Spanish government and business leaders will visit Atlanta April 4-5 in search of partners to help them do business in Georgia.

A Georgia-Spain Business Forum will be held at the Metro Atlanta Chamber on April 5 from 8 a.m. to 1:30 p.m. The forum will follow an April 4 reception for the group, which will be led by Christina Barrios, Spain’s consul general in Miami, and Mario Buisán, the trade commissioner at the consulate.

The visit will highlight opportunities in Spain’s automotive, life sciences, information technology and renewable energy industries.

“They’re coming to explore the markets, but also they’re coming to seek out business partners,” said Ric Hubler, director of global business growth at the chamber. 

U.S. Census Bureau figures show that Georgia exported $394 million in goods to Spain in 2010, 68.5 percent more than the previous year. Nine Spanish companies have operations in the state, according to the Georgia Department of Economic Development.

Spain’s influence around the U.S. Southeast is growing, said Ignacio Taboada, the country’s honorary consul in Georgia. He cited the presence of companies like Aldeasa, a major airport retailer that operates duty-free stores at the Atlanta airport.   

It’s likely that the energy sector will be high on the event’s agenda as Spain looks to sell its wind-energy expertise, Mr. Taboada said.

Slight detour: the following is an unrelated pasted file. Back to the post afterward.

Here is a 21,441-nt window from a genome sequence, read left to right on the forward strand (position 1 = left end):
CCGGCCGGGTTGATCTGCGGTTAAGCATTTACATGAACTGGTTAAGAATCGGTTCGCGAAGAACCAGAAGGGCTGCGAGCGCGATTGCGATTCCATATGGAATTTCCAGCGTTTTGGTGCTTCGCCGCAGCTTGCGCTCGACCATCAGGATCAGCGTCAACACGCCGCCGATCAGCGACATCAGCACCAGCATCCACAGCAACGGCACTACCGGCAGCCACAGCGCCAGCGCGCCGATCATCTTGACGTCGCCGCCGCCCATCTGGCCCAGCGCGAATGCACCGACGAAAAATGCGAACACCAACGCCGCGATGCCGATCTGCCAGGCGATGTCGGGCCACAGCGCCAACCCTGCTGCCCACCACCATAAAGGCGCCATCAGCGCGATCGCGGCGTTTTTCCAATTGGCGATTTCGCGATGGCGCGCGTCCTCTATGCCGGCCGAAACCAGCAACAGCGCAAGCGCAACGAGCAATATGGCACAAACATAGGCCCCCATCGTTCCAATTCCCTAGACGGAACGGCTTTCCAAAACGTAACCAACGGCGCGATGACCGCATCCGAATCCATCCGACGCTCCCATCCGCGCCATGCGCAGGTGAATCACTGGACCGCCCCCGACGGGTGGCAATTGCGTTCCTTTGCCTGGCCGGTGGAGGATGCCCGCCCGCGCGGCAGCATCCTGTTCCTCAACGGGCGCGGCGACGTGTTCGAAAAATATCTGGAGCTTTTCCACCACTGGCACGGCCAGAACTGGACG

“That’s where we’re really advanced,” he said. 

About 1,000 Spaniards are living and working in Georgia, a number that reaches to about 3,000 when counting those studying here. Though some Spanish businesses have invested in the state, the country’s relationship with Georgia hasn’t been as strategic as it could be, Mr. Taboada added. 

Ms. Barrios, the new consul general in Miami, is seeking to improve those ties, he said. 

Atlanta, meanwhile, is trying to supplant Miami as the business hub for the Americas, said Mr. Hubler. Miami, the traditional destination, will always have its niche, but Atlanta hopes to use its air access to win business from companies looking to serve the hemisphere. 

“It’s kind of 20th century versus 21st century,” he said of the Atlanta-Miami contest. “There’s always going to be competition there. It’s history versus the future.”

Spain has been lumped with Portugal and Greece among those European countries facing an unsustainable burden of sovereign debt. With a much larger and internationally connected economy, Spain is different from those countries, Mr. Taboada said. 

Much more worrisome than the debt, the country’s main challenges are a high unemployment rate coupled with lack of flexibility in the labor market, he said.

Interested companies can set up one-on-one meetings with the Spanish companies in the delegation by contacting Isabel Dávila at (305) 446-4387 or

To RSVP for the business forum, contact Ric Hubler at (404) 586-8455 or

As managing editor of Global Atlanta, Trevor has spent 15+ years reporting on Atlanta’s ties with the world. An avid traveler, he has undertaken trips to 30+ countries to uncover stories on the perils...